Saturday, March 23, 2013

Megan Mcardle walks through pension history:
The UAW, which represented Studebaker's employers (some of the highest paid in the auto industry, by the way), had not only allowed the company to stretch out its payments into the fund, but had arguably actually encouraged it, because the alternative was lower wages. Nonetheless, workers were devastated.
So, that gave use the Pension Benefit Guarantee Corporation (PBGC).
ERISA mandated that companies had to keep their pensions funded at all times--if a company had a shortfall, they had to make it up immediately, and no, we don't care if the union said it was all right. But this, it turned out, created a new problem. The assets in pension funds tended to fall precipitously during recessions. So, of course, did company profits. So the law demanded that companies put millions of dollars into pension plans just when they were least able. Pushing companies into bankruptcy wouldn't do anyone any good: the PBGC would have to make up the shortfall, the workers would get less (because the PBGC makes them take a haircut), and of course, the corporate shareholders would lose their whole investment.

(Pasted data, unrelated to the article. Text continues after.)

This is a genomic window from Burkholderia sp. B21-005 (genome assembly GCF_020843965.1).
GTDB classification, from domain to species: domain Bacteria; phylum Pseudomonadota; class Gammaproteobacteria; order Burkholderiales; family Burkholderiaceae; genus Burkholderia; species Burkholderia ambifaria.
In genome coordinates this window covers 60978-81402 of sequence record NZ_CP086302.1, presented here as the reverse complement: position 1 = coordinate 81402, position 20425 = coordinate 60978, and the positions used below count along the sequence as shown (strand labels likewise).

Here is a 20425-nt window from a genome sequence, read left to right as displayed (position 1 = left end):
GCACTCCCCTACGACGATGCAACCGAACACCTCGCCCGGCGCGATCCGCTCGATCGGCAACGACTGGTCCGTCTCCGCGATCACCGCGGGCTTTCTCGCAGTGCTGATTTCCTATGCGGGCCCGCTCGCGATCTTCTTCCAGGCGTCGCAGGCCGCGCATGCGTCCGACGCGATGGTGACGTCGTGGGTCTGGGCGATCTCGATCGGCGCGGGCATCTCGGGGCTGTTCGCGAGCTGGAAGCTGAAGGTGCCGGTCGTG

Companies could have dealt with this problem by overfunding during boom years... But even if they wanted to do this (and I'm not sure that many did), there were structural reasons that they couldn't. Instead of requiring them to behave sensibly, the government required them not to.

Overstuffed pension plans were often an attractive target for LBO operators, who would "unlock" the cash (and pay it out to bondholders or themselves). Worse, they became a target of the IRS. An overfunded pension fund can, in slightly unscrupulous hands, be used as a tool for tax management: stuff the funds in during very profitable years, take them out later when you want them. The IRS takes a dim view of such maneuvers, and therefore essentially forces employers to stop contributing to overfunded defined benefit pension plans, or add new benefits.
Megan goes on to discuss proposals for shifting more to Social Security, pointing out that it carries all the same problems, but with greater risk. Read the whole thing.
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